TY - JOUR

T1 - Bayesian interpolation with deep linear networks

AU - Hanin, Boris

AU - Zlokapa, Alexander

N1 - Funding Information:
ACKNOWLEDGMENTS. This work started at the 2022 Summer School on the Statistical Physics of Machine Learning held at École de Physique des Houches. We are grateful for the wonderful atmosphere at the school and would like to express our appreciation to the session organizers Florent Krzakala and Lenka Zdeborová as well as to Haim Sompolinsky for his series of lectures on Bayesian analysis of deep linear networks. We further thank Edward George for pointing out the connection between our work and the deep Gaussian process literature. Finally, we thank Matias Cattaneo, Isaac Chuang, David Dunson, Jianqing Fan, Aram Harrow, Jason Klusowski, Cengiz Pehlevan, Veronika Rockova, and Jacob Zavatone-Veth for their feedback and suggestions. B.H. is supported by NSF grants DMS-2143754, DMS-1855684, and DMS-2133806. A.Z. is supported by the Hertz Foundation, and by the DoD NDSEG. We also thank two anonymous reviewers for improving aspects of the exposition and for pointing out a range of typos in the original manuscript.
Publisher Copyright:
Copyright © 2023 the Author(s).

PY - 2023/6

Y1 - 2023/6

N2 - Characterizing how neural network depth, width, and dataset size jointly impact model quality is a central problem in deep learning theory. We give here a complete solution in the special case of linear networks with output dimension one trained using zero noise Bayesian inference with Gaussian weight priors and mean squared error as a negative log-likelihood. For any training dataset, network depth, and hidden layer widths, we find nonasymptotic expressions for the predictive posterior and Bayesian model evidence in terms of Meijer-G functions, a class of meromorphic special functions of a single complex variable. Through asymptotic expansions of these Meijer-G functions, a rich new picture of the joint role of depth, width, and dataset size emerges. We show that linear networks make provably optimal predictions at infinite depth: the posterior of infinitely deep linear networks with data-agnostic priors is the same as that of shallow networks with evidence-maximizing data-dependent priors. This yields a principled reason to prefer deeper networks when priors are forced to be data-agnostic. Moreover, we show that with data-agnostic priors, Bayesian model evidence in wide linear networks is maximized at infinite depth, elucidating the salutary role of increased depth for model selection. Underpinning our results is an emergent notion of effective depth, given by the number of hidden layers times the number of data points divided by the network width; this determines the structure of the posterior in the large-data limit.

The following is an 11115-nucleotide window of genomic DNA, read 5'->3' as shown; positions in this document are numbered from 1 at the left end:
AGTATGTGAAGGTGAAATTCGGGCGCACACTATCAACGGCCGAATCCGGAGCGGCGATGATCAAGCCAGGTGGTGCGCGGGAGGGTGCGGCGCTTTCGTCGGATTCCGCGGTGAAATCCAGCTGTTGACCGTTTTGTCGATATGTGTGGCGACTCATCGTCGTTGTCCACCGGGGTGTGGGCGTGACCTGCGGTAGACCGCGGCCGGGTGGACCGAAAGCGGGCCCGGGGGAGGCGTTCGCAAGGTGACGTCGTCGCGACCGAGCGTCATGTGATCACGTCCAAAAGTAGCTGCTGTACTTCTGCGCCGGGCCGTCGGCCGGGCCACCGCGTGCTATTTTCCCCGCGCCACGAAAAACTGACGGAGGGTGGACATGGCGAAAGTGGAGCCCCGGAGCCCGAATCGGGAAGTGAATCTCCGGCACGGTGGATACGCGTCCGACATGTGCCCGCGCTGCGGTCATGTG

AB - Characterizing how neural network depth, width, and dataset size jointly impact model quality is a central problem in deep learning theory. We give here a complete solution in the special case of linear networks with output dimension one trained using zero noise Bayesian inference with Gaussian weight priors and mean squared error as a negative log-likelihood. For any training dataset, network depth, and hidden layer widths, we find nonasymptotic expressions for the predictive posterior and Bayesian model evidence in terms of Meijer-G functions, a class of meromorphic special functions of a single complex variable. Through asymptotic expansions of these Meijer-G functions, a rich new picture of the joint role of depth, width, and dataset size emerges. We show that linear networks make provably optimal predictions at infinite depth: the posterior of infinitely deep linear networks with data-agnostic priors is the same as that of shallow networks with evidence-maximizing data-dependent priors. This yields a principled reason to prefer deeper networks when priors are forced to be data-agnostic. Moreover, we show that with data-agnostic priors, Bayesian model evidence in wide linear networks is maximized at infinite depth, elucidating the salutary role of increased depth for model selection. Underpinning our results is an emergent notion of effective depth, given by the number of hidden layers times the number of data points divided by the network width; this determines the structure of the posterior in the large-data limit.

KW - Bayesian inference

KW - deep learning

KW - linear networks

KW - neural networks

UR - http://www.scopus.com/inward/record.url?scp=85160637654&partnerID=8YFLogxK

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U2 - 10.1073/pnas.2301345120

DO - 10.1073/pnas.2301345120

M3 - Article

C2 - 37252994

AN - SCOPUS:85160637654

SN - 0027-8424

VL - 120

JO - Proceedings of the National Academy of Sciences of the United States of America

JF - Proceedings of the National Academy of Sciences of the United States of America

IS - 23

M1 - e2301345120

ER -